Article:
4. The same TTL converter as above, but with optical bulkheads and fiber optic cables. This will give you the same TTL and manual options as sync cords, but with thinner, less expensive cables and no risk of water leaking into a connector.

If you want to run high-speed sync (faster than 1/200s on 5D IV), you will need either the new Seacam 160D strobes and sync cords, or the new Retra Prime/Pro with an HSS-capable converter and fiber optics (Retras do not have electric sync capability at all). Keep in mind that high-speed sync significantly reduces strobe brightness, as instead of emitting a continuous pulse, HSS makes it flicker at very high speed.

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10 hours ago, Barmaglot said:

This is specific to Seacam, because their strobes have TTL circuitry inside the strobe - that's why they have Canon- and Nikon-specific models. This is also why they need sync cords to operate properly - they need bidirectional communications with camera's hot shoe. The only other strobe that does this that I'm aware of is ONE UW 160x, which is closely patterned after Seacam. With everything else, your options with a 5D IV are:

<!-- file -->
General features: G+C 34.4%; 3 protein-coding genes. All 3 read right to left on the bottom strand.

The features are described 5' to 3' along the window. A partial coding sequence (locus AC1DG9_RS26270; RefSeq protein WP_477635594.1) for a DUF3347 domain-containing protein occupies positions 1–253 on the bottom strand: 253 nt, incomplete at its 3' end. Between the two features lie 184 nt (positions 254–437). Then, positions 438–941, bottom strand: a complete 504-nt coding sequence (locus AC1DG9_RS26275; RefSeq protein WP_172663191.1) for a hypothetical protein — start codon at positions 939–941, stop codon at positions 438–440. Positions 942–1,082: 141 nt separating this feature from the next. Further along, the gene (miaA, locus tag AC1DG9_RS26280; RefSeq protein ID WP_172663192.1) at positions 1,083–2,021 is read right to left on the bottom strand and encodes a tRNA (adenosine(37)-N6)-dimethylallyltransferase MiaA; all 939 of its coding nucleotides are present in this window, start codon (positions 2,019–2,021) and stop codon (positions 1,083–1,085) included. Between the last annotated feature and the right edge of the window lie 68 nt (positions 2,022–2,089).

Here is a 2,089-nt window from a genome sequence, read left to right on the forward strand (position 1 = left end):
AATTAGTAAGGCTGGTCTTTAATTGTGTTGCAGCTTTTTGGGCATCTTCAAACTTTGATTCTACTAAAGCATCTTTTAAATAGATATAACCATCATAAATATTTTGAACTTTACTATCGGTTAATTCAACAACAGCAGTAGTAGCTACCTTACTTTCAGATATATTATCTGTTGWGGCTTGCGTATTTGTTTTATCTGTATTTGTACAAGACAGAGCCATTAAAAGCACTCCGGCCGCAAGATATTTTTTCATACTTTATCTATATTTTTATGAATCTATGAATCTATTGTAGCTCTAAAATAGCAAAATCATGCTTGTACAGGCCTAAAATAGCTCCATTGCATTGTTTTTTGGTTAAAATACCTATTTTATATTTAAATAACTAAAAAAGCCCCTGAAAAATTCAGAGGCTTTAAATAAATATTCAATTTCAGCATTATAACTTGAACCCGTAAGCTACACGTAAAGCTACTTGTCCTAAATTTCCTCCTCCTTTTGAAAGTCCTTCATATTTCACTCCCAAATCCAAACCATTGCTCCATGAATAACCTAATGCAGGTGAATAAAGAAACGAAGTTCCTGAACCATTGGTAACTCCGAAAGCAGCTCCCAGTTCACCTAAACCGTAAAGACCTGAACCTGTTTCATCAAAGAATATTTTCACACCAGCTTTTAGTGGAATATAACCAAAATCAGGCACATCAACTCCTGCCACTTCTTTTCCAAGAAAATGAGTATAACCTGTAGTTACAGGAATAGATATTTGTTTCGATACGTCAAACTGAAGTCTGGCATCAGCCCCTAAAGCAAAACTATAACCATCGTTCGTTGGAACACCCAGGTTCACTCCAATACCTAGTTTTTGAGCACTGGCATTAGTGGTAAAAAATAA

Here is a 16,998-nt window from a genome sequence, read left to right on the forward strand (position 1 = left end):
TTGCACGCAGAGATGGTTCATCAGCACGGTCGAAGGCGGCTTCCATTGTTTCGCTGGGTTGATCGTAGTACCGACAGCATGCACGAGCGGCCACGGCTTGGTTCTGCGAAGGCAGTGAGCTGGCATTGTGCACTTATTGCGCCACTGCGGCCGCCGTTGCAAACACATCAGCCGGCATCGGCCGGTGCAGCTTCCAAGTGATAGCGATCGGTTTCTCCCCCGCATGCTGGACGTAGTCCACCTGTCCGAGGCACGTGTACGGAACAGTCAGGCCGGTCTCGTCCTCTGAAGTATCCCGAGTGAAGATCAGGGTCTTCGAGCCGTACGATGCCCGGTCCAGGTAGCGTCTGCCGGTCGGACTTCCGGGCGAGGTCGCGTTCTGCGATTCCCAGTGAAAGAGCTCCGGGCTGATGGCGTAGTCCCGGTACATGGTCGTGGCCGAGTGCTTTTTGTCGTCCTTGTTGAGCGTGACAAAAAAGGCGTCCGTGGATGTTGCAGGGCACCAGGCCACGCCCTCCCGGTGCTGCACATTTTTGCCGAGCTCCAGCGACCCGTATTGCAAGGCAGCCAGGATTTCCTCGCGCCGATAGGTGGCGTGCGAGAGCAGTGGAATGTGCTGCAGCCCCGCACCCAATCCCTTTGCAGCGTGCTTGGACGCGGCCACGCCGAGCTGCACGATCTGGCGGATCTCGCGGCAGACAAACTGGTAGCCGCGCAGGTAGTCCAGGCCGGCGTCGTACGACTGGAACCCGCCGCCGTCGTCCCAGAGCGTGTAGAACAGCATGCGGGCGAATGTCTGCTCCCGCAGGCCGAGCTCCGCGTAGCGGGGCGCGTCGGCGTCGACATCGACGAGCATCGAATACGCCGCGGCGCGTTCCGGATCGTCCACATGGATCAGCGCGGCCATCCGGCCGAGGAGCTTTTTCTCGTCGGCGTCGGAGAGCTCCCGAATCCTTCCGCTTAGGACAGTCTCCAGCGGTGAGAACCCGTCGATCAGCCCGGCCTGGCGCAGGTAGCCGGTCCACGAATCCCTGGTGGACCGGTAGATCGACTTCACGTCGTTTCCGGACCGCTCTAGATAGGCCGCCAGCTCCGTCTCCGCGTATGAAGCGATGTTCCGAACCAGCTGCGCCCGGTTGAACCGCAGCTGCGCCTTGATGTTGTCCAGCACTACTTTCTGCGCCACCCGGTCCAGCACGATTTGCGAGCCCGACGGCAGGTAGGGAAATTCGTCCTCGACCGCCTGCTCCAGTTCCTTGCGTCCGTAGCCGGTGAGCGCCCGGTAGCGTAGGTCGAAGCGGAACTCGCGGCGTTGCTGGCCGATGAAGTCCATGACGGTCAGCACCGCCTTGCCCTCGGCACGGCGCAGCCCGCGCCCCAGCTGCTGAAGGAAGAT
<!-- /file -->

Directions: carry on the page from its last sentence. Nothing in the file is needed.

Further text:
1. Simple wired connection from the camera hot shoe to the strobe(s) - this will give you triggering, but not TTL, as there is nothing to tell the camera that a TTL-capable flash is present, or translate its protocol into a form usable by the strobes. You will need to use knobs on the strobes to adjust power.
  2. Simple (non-TTL) LED trigger, optical bulkhead and fiber optic cables. Same as above, except the cables are not as bulky and don't penetrate the housing, so there's less potential for water ingress. You can also detach and attach them in the water if needed.